Looking at my blog stats, it appears that a lot of people are concerned that concussions make people dumber. “do concussions make you dumber” is one of the top searches of all time, following a number of searches about tbi and mental illness.
On the surface, it would seem that concussion makes you dumber. You end up doing things that are genuinely dense, and no logic can explain it, other than that you must be incredibly stupid. I can’t help but think about my own experiences in the first months (and years) after my most recent TBI. I did some seriously dumb things — like tangling with police during routine/minor traffic stops, walking around in the woods at the beginning of deer hunting season with no camouflage on, saying and doing things that no one in their right mind would do…
Yeah, it would appear that concussions do make you dumber. If stupid is as stupid does, then I was a real idiot. For a while.
The thing is, it doesn’t last. At least, it doesn’t have to. There’s a lot that can be solved with having presence of mind, physical fitness, and really focusing your energy. The three might seem unrelated, but they’re closely connected.
Presence of mind happens best, when you are rested and able to concentrate.
Being rested and able to concentrate happens best, when you are physically fit and you’re taking care of yourself.
And becoming physically fit is a lot about focusing your energy on that goal, and sticking with it.
The three all feed each other, and the more fit you become, the more balanced your nervous system becomes (so you’re not always in fight-flight mode, and your system isn’t constantly shorting out, thanks to all that adrenaline and floods of stress hormones). The more balanced your nervous system becomes, the better able you are to control your emotions and not let the anger/rage/impulsiveness run away with you. The better able you are to control your behavior and your outbursts the better able you are to concentrate on what’s in front of you and not get side-tracked by every little distraction.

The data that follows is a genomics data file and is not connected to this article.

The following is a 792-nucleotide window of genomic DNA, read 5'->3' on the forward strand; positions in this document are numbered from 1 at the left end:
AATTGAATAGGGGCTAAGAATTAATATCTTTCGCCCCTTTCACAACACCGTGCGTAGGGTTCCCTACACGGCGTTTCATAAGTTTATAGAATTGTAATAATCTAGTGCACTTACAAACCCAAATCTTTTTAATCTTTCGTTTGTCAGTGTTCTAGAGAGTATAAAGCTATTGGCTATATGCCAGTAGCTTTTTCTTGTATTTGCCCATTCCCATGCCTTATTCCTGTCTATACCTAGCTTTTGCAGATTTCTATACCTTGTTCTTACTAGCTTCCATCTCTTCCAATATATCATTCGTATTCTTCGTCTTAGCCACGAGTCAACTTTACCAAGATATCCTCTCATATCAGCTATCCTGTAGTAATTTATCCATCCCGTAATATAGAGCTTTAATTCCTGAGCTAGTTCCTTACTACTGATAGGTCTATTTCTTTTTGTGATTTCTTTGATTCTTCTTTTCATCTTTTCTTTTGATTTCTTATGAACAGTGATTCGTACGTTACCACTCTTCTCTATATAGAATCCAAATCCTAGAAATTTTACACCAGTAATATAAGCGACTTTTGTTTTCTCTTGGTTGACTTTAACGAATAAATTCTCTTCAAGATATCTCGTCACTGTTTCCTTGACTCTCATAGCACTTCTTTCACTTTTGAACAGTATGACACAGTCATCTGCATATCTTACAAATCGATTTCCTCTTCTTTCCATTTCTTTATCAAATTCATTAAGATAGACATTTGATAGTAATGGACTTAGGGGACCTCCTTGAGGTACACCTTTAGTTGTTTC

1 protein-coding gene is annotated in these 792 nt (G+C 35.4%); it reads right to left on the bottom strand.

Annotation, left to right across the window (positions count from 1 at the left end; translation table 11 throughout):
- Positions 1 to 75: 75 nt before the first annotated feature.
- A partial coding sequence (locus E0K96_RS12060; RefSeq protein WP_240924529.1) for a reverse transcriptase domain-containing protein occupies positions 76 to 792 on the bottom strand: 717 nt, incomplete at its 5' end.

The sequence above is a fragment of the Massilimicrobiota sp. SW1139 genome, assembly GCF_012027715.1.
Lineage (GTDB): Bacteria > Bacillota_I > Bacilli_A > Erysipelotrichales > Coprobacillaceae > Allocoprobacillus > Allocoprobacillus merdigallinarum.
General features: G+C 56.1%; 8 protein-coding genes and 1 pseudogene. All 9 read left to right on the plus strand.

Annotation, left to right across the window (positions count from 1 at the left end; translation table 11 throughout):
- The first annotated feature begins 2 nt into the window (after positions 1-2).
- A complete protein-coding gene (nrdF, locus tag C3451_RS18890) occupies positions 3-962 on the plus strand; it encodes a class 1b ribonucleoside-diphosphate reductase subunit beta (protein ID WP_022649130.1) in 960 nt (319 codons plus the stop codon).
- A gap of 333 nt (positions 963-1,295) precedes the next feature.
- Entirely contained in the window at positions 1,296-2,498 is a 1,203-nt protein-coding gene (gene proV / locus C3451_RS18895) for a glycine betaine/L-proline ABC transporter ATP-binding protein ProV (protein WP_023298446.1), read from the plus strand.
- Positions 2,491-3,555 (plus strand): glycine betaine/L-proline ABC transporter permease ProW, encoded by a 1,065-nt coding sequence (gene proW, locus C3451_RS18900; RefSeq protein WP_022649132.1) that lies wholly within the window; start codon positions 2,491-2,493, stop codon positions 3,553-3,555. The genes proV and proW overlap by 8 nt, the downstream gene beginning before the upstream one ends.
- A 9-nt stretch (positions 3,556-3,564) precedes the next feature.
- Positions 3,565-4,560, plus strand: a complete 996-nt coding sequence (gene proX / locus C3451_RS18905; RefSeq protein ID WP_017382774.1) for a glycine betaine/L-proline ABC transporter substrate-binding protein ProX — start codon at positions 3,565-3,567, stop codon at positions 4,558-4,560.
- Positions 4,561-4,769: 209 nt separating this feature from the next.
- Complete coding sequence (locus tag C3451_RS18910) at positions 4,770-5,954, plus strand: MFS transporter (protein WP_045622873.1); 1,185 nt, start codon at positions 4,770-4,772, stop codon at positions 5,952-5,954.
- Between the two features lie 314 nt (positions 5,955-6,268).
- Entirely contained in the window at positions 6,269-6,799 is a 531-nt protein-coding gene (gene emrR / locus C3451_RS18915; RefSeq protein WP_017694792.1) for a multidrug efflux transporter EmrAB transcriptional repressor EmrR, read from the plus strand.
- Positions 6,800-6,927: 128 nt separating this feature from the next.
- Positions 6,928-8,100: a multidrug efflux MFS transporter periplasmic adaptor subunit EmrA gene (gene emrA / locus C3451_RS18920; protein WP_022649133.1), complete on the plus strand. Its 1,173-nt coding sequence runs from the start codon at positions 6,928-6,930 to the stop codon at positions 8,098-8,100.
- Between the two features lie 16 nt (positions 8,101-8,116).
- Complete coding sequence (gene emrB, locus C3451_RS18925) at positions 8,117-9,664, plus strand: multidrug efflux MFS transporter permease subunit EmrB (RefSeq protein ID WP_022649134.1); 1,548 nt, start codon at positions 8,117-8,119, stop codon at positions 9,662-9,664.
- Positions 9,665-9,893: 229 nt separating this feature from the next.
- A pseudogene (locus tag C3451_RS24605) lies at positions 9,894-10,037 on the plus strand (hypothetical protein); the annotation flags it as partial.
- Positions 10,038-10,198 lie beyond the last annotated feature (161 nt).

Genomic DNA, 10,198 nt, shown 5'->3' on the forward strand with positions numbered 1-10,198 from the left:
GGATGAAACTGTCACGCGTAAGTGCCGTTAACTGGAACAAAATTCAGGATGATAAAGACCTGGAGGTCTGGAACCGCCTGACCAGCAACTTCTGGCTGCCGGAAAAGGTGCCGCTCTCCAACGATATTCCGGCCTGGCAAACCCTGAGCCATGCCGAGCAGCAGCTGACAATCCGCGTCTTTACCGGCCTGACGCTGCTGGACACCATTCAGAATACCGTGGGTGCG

It’s all connected. So you see, there is a solution for post-concussive stupidity.
I have found it really helpful to keep this in mind, when I am having one of those non-brain days. When I’m just coming up with all sorts of really stupid ideas — and acting on them — at least I can remember to do something about it.
Like focus in on paying attention. Like getting some rest or some food (good food, that is), and maybe stepping away to catch my breath and block out all the swirling crap that’s running around in my head. Like just remembering that post-concussive stupidity is an intermittent and often transient condition that can be addressed with actual strategies — that I can do.
So, I do it. I keep it simple, when I can. And things have gotten better. I haven’t done anything really stupid in about six months, but now that I’ve said that, you never know what can happen.
Main thing is to keep present and focused on what’s in front of me. That’s what works best for me. That, and remembering that this moment will never, ever come again, so I better make the most of it. That usually snaps me out of my fog and brings me back to front and center. I’m not saying it will work for everyone, but the principles are common across the condition of post-TBI brain-lapses.
Fatigue is a big problem post-TBI/concussion.
Fatigue impacts brain function and focus.
Poor physical fitness and poor diet fuel fatigue.
Impaired brain function can result in certifiable denseness.
Learning to restore focus and get some energy going again can help reduce denseness.
All these things can pass and improve with time — so, stupid is as stupid does. But it doesn’t need to “do stupid” forever. There are ways to get past it… but at some level you’ve got to accept the fact that you will, now and then, do things that other people think are idiotic — but are really just part of your neurological landscape.
So hang in there. Not to worry. This stuff — with the proper approach and steady practice — can be sorted out.
Just keep trying. Just keep going. Focus in. Pay attention to the NOW, because it’s not going to be NOW forever. And you never know what can happen next.